I’m quite new to Silverblue and Flatpaks. I was surprised when I installed that so many components were installed as Flatpaks that I would expect to be tied to the OS version.
For example, Fedora 38 is using GNOME 44. Flatpak apps like the Calendar and the Nautilus previewer (Sushi) are also currently version 44.
When Fedora 39 comes out, perhaps it will use GNOME 45. Upgrading to Feodra 39 will involve rpm-ostree and will happen when I choose to upgrade my system. With regular RPMs and DNF, the apps will get updated in sync when the repository changes. But what about these Flatpaks? Will they go to version 45 before I upgrade the system? Will that cause problems because of the earlier GNOME version?
By design, the Flatpaks are updated independently from the system. If you install the version from Flathub, you will get the latest version, independently of your distribution.
Flatpaks are based on a Platform which includes the libraries that they need. The remaining interfaces with the host system are the kernel, the sound server, the display server, etc. and those are not expected to break compatibility between releases.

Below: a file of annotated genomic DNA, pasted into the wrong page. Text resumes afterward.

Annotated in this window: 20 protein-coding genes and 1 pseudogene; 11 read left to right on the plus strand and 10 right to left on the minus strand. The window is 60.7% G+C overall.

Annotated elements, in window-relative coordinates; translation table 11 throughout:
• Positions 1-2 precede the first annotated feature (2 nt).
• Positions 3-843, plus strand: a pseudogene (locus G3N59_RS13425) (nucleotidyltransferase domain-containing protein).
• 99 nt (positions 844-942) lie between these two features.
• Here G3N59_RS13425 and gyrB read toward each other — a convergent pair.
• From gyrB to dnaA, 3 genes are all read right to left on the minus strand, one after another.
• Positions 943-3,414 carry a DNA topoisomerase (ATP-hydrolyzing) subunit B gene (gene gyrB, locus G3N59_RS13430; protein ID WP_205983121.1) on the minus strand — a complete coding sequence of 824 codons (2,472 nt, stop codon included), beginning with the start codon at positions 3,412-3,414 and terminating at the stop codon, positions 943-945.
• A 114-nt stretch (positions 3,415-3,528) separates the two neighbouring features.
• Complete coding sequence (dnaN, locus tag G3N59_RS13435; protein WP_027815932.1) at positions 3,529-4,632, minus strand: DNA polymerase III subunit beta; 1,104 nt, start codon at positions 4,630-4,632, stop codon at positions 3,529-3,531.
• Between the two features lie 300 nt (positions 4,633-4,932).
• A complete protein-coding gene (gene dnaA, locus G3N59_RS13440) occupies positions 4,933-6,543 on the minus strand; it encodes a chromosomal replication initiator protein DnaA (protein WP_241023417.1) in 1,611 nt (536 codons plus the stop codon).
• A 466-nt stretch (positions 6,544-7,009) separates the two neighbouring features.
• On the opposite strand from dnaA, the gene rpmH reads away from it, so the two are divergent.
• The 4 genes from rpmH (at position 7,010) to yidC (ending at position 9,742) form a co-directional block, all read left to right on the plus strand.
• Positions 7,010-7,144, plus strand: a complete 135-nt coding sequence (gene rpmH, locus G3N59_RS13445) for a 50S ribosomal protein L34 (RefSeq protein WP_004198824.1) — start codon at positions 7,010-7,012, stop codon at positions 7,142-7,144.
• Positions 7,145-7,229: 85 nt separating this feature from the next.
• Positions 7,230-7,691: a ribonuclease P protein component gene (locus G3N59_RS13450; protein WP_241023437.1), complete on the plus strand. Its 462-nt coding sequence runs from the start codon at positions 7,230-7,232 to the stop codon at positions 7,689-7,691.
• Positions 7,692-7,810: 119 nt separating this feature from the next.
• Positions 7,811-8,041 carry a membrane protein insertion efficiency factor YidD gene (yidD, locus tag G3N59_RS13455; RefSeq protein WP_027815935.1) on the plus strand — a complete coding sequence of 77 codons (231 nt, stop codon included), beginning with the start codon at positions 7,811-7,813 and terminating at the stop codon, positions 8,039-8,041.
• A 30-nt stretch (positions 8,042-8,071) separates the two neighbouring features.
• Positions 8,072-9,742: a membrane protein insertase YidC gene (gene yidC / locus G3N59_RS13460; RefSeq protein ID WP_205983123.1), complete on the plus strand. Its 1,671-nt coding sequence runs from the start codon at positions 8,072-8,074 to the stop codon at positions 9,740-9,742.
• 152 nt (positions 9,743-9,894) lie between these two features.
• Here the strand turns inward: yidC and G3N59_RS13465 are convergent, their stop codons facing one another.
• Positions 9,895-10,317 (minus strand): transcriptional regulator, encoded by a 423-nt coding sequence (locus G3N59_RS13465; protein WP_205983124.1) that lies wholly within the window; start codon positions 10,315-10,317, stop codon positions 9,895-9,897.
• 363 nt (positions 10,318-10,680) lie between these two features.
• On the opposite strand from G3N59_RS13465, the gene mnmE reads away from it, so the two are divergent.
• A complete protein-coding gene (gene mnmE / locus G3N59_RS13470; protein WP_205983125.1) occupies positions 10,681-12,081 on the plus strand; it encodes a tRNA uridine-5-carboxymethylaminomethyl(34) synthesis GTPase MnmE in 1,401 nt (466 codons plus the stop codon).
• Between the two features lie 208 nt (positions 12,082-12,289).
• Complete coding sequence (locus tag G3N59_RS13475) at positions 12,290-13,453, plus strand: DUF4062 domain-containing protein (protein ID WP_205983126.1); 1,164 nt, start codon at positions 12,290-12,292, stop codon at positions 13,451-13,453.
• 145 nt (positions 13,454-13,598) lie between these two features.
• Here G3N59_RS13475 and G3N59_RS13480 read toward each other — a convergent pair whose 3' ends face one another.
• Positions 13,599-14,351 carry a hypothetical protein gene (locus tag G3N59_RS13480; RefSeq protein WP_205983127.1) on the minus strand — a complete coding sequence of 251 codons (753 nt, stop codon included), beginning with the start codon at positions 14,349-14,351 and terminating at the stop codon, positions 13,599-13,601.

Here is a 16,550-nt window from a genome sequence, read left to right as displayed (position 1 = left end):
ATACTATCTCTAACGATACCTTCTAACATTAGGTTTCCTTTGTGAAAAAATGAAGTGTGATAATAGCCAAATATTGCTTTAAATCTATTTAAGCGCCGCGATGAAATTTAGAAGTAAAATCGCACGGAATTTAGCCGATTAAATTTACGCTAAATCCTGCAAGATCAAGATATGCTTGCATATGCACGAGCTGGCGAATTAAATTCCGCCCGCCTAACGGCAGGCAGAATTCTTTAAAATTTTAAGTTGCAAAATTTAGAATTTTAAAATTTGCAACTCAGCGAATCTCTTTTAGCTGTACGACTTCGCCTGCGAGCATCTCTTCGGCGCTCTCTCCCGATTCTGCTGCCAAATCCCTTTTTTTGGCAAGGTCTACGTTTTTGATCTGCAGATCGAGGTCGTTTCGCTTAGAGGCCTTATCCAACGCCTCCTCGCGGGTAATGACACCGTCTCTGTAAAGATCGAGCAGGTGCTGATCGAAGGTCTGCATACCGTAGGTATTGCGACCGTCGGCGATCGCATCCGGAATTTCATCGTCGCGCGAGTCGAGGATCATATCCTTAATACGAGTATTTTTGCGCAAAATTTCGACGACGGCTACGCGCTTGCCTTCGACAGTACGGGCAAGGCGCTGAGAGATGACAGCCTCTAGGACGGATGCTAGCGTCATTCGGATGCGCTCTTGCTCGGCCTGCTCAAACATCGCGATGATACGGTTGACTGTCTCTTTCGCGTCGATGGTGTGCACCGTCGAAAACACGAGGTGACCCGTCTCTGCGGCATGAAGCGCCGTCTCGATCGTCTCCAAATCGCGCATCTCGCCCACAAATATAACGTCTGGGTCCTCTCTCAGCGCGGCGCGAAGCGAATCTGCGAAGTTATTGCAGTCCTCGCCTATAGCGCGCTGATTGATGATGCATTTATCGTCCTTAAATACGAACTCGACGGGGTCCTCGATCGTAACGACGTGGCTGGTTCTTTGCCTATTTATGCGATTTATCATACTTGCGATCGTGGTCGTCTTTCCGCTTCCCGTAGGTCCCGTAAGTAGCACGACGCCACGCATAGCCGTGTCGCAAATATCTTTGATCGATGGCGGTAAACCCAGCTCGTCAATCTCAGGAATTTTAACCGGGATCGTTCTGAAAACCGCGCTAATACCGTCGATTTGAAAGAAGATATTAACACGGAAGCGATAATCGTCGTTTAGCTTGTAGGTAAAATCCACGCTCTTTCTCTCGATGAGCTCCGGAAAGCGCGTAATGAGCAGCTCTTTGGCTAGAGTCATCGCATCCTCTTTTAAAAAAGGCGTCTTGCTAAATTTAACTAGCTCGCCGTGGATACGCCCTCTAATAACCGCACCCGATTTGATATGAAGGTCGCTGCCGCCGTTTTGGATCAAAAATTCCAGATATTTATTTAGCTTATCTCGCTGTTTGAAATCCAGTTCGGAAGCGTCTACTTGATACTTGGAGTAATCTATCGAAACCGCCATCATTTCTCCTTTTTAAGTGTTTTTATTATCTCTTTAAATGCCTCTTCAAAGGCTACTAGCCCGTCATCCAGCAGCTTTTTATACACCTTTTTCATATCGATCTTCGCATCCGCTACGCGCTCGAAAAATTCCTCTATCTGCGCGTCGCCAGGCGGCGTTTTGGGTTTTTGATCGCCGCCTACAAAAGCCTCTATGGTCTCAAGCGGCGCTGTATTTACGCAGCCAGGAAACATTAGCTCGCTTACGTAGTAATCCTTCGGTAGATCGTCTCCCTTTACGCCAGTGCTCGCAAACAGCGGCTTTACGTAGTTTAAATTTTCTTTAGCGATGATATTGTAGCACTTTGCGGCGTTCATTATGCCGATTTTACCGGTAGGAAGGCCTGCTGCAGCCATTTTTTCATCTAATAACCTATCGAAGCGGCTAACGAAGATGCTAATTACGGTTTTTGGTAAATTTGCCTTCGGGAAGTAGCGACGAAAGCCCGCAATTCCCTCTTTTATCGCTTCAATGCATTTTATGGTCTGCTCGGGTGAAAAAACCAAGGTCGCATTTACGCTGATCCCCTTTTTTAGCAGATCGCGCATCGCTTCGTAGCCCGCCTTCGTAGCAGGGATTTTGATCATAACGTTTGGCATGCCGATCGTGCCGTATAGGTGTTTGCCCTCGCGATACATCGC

I follow everything you said. Yes, the Flatpaks include any library dependencies and yes the kernel and various drivers remain stable. But I’m specifically wondering about the integrations between various components of GNOME.
Is GNOME committed to maintaining compatibility between, say, the Calendar application and the events integration in the notifications bar between releases? Right now they have a synchronized release and distributions would almost always update them simultaneously.
I’m likely worried about nothing - so far I have had no problems running the Flatpak for Nautilus Previewer at version 43.x and Nautilus on 44.x.
That concern is justified. Gnome developpers are not explicitly committed to maintain compatibility. An API may be changed in a newer version of Gnome Shell. Applications intented for that version then indeed may not interact properly in combination with an older version of Gnome Shell.
However, what is at play here is that the flatpak repositories providing the applications for Silverblue are those of Fedora. So it is the distribution that also controls the flatpaks. It can be expected that these will be kept in sync with the operating system by the distribution maintainers.